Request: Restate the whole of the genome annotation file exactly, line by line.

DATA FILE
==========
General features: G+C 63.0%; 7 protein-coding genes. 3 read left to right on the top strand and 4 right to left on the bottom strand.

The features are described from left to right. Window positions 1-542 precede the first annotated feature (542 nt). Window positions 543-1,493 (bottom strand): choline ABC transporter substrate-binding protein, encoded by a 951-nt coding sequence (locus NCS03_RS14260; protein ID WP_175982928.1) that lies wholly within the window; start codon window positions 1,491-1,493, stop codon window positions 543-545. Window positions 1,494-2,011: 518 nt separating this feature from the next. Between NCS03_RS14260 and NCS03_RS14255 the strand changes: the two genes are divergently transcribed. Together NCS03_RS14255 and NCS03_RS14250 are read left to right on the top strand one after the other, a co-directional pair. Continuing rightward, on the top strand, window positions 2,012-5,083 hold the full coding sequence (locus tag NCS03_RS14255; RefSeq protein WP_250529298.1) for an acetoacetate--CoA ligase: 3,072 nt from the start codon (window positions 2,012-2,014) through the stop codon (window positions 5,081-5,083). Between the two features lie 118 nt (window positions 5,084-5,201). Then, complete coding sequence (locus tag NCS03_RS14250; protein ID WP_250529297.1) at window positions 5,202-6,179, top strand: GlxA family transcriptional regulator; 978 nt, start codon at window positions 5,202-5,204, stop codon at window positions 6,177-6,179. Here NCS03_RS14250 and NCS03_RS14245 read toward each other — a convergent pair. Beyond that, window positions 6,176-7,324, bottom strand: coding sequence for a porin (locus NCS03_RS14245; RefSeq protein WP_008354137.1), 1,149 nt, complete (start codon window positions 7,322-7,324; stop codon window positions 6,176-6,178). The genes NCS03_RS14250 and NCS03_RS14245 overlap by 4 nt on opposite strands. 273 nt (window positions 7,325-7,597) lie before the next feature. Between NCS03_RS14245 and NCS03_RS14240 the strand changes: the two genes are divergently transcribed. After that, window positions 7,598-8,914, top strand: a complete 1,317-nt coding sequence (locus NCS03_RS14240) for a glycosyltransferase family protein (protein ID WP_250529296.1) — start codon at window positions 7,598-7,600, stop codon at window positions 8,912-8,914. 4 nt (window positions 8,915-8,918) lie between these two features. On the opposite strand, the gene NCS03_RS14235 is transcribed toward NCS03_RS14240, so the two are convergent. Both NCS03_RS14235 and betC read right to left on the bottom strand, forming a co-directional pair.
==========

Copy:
General features: G+C 63.0%; 7 protein-coding genes. 3 read left to right on the top strand and 4 right to left on the bottom strand.

The features are described from left to right. Window positions 1-542 precede the first annotated feature (542 nt). Window positions 543-1,493 (bottom strand): choline ABC transporter substrate-binding protein, encoded by a 951-nt coding sequence (locus NCS03_RS14260; protein ID WP_175982928.1) that lies wholly within the window; start codon window positions 1,491-1,493, stop codon window positions 543-545. Window positions 1,494-2,011: 518 nt separating this feature from the next. Between NCS03_RS14260 and NCS03_RS14255 the strand changes: the two genes are divergently transcribed. Together NCS03_RS14255 and NCS03_RS14250 are read left to right on the top strand one after the other, a co-directional pair. Continuing rightward, on the top strand, window positions 2,012-5,083 hold the full coding sequence (locus tag NCS03_RS14255; RefSeq protein WP_250529298.1) for an acetoacetate--CoA ligase: 3,072 nt from the start codon (window positions 2,012-2,014) through the stop codon (window positions 5,081-5,083). Between the two features lie 118 nt (window positions 5,084-5,201). Then, complete coding sequence (locus tag NCS03_RS14250; protein ID WP_250529297.1) at window positions 5,202-6,179, top strand: GlxA family transcriptional regulator; 978 nt, start codon at window positions 5,202-5,204, stop codon at window positions 6,177-6,179. Here NCS03_RS14250 and NCS03_RS14245 read toward each other — a convergent pair. Beyond that, window positions 6,176-7,324, bottom strand: coding sequence for a porin (locus NCS03_RS14245; RefSeq protein WP_008354137.1), 1,149 nt, complete (start codon window positions 7,322-7,324; stop codon window positions 6,176-6,178). The genes NCS03_RS14250 and NCS03_RS14245 overlap by 4 nt on opposite strands. 273 nt (window positions 7,325-7,597) lie before the next feature. Between NCS03_RS14245 and NCS03_RS14240 the strand changes: the two genes are divergently transcribed. After that, window positions 7,598-8,914, top strand: a complete 1,317-nt coding sequence (locus NCS03_RS14240) for a glycosyltransferase family protein (protein ID WP_250529296.1) — start codon at window positions 7,598-7,600, stop codon at window positions 8,912-8,914. 4 nt (window positions 8,915-8,918) lie between these two features. On the opposite strand, the gene NCS03_RS14235 is transcribed toward NCS03_RS14240, so the two are convergent. Both NCS03_RS14235 and betC read right to left on the bottom strand, forming a co-directional pair.